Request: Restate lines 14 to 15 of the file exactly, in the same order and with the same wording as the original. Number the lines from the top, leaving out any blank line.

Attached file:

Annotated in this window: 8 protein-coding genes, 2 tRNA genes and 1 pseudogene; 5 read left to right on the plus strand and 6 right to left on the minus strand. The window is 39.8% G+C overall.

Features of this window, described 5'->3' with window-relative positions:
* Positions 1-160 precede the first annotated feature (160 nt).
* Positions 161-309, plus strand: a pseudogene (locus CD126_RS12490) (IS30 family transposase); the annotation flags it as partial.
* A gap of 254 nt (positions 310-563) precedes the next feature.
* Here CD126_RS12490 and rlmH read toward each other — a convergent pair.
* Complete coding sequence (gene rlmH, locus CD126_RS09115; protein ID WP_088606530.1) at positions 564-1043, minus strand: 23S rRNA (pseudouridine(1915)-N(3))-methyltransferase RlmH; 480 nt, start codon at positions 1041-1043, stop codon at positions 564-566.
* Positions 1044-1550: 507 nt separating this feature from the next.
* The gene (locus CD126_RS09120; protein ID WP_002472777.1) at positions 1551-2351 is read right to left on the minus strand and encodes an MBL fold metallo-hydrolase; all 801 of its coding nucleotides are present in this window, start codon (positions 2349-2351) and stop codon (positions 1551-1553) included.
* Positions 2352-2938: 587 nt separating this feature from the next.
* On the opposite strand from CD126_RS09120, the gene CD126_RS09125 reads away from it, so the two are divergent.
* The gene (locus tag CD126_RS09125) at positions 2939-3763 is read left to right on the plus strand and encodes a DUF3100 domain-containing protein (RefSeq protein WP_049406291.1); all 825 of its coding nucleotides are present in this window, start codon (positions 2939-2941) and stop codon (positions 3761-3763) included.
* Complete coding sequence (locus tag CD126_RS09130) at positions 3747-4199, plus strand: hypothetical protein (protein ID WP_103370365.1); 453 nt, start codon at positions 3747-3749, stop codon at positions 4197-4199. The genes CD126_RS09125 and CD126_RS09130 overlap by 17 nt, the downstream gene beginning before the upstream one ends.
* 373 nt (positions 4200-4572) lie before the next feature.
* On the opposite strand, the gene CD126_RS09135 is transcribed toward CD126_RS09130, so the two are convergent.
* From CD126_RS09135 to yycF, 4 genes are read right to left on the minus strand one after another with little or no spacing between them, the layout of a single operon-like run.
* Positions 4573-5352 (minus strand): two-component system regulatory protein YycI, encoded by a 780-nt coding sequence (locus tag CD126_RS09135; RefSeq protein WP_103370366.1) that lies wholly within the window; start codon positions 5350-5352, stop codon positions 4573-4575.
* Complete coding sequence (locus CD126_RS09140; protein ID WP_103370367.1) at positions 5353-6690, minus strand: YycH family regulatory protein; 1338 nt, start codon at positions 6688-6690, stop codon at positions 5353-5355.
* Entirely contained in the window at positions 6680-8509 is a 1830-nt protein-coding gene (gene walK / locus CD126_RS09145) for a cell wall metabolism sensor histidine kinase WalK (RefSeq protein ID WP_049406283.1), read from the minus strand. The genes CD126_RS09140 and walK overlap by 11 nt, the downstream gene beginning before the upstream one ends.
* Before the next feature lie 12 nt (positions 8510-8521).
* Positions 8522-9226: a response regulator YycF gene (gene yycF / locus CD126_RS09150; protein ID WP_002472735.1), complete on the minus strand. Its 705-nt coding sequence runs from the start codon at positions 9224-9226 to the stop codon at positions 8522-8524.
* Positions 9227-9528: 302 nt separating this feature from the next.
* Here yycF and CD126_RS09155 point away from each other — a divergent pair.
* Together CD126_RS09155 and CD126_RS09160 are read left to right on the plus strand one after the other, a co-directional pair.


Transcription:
* 373 nt (positions 4200-4572) lie before the next feature.
* On the opposite strand, the gene CD126_RS09135 is transcribed toward CD126_RS09130, so the two are convergent.